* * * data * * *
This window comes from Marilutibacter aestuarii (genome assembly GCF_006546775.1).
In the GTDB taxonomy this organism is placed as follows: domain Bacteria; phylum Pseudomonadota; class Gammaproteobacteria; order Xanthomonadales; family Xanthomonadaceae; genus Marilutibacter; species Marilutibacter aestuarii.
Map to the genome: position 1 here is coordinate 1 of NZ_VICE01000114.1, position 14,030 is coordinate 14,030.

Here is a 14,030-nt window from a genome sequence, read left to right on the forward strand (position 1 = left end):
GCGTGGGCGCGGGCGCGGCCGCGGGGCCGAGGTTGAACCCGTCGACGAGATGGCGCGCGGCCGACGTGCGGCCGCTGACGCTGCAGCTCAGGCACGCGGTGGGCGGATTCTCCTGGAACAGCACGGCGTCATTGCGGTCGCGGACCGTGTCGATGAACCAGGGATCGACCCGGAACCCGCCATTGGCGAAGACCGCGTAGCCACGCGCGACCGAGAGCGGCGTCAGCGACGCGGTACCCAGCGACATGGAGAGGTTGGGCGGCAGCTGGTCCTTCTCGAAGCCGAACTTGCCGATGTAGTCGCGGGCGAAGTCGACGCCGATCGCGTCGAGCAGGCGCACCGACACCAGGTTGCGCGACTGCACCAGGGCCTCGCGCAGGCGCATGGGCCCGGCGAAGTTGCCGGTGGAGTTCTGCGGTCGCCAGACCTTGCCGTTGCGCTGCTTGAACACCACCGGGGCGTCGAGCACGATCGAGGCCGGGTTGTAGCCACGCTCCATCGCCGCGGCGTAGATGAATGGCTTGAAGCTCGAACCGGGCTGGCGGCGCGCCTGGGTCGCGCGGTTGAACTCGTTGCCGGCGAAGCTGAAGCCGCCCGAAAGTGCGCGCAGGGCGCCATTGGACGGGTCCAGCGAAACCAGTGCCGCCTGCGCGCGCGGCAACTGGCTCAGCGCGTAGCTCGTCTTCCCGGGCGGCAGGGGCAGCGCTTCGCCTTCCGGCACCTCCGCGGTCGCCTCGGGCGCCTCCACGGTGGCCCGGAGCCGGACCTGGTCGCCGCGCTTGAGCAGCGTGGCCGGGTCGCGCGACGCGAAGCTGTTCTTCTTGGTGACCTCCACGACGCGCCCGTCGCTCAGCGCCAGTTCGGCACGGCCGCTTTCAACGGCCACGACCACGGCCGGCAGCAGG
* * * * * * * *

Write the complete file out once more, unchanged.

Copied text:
This window comes from Marilutibacter aestuarii (genome assembly GCF_006546775.1).
In the GTDB taxonomy this organism is placed as follows: domain Bacteria; phylum Pseudomonadota; class Gammaproteobacteria; order Xanthomonadales; family Xanthomonadaceae; genus Marilutibacter; species Marilutibacter aestuarii.
Map to the genome: position 1 here is coordinate 1 of NZ_VICE01000114.1, position 14,030 is coordinate 14,030.

Here is a 14,030-nt window from a genome sequence, read left to right on the forward strand (position 1 = left end):
GCGTGGGCGCGGGCGCGGCCGCGGGGCCGAGGTTGAACCCGTCGACGAGATGGCGCGCGGCCGACGTGCGGCCGCTGACGCTGCAGCTCAGGCACGCGGTGGGCGGATTCTCCTGGAACAGCACGGCGTCATTGCGGTCGCGGACCGTGTCGATGAACCAGGGATCGACCCGGAACCCGCCATTGGCGAAGACCGCGTAGCCACGCGCGACCGAGAGCGGCGTCAGCGACGCGGTACCCAGCGACATGGAGAGGTTGGGCGGCAGCTGGTCCTTCTCGAAGCCGAACTTGCCGATGTAGTCGCGGGCGAAGTCGACGCCGATCGCGTCGAGCAGGCGCACCGACACCAGGTTGCGCGACTGCACCAGGGCCTCGCGCAGGCGCATGGGCCCGGCGAAGTTGCCGGTGGAGTTCTGCGGTCGCCAGACCTTGCCGTTGCGCTGCTTGAACACCACCGGGGCGTCGAGCACGATCGAGGCCGGGTTGTAGCCACGCTCCATCGCCGCGGCGTAGATGAATGGCTTGAAGCTCGAACCGGGCTGGCGGCGCGCCTGGGTCGCGCGGTTGAACTCGTTGCCGGCGAAGCTGAAGCCGCCCGAAAGTGCGCGCAGGGCGCCATTGGACGGGTCCAGCGAAACCAGTGCCGCCTGCGCGCGCGGCAACTGGCTCAGCGCGTAGCTCGTCTTCCCGGGCGGCAGGGGCAGCGCTTCGCCTTCCGGCACCTCCGCGGTCGCCTCGGGCGCCTCCACGGTGGCCCGGAGCCGGACCTGGTCGCCGCGCTTGAGCAGCGTGGCCGGGTCGCGCGACGCGAAGCTGTTCTTCTTGGTGACCTCCACGACGCGCCCGTCGCTCAGCGCCAGTTCGGCACGGCCGCTTTCAACGGCCACGACCACGGCCGGCAGCAGG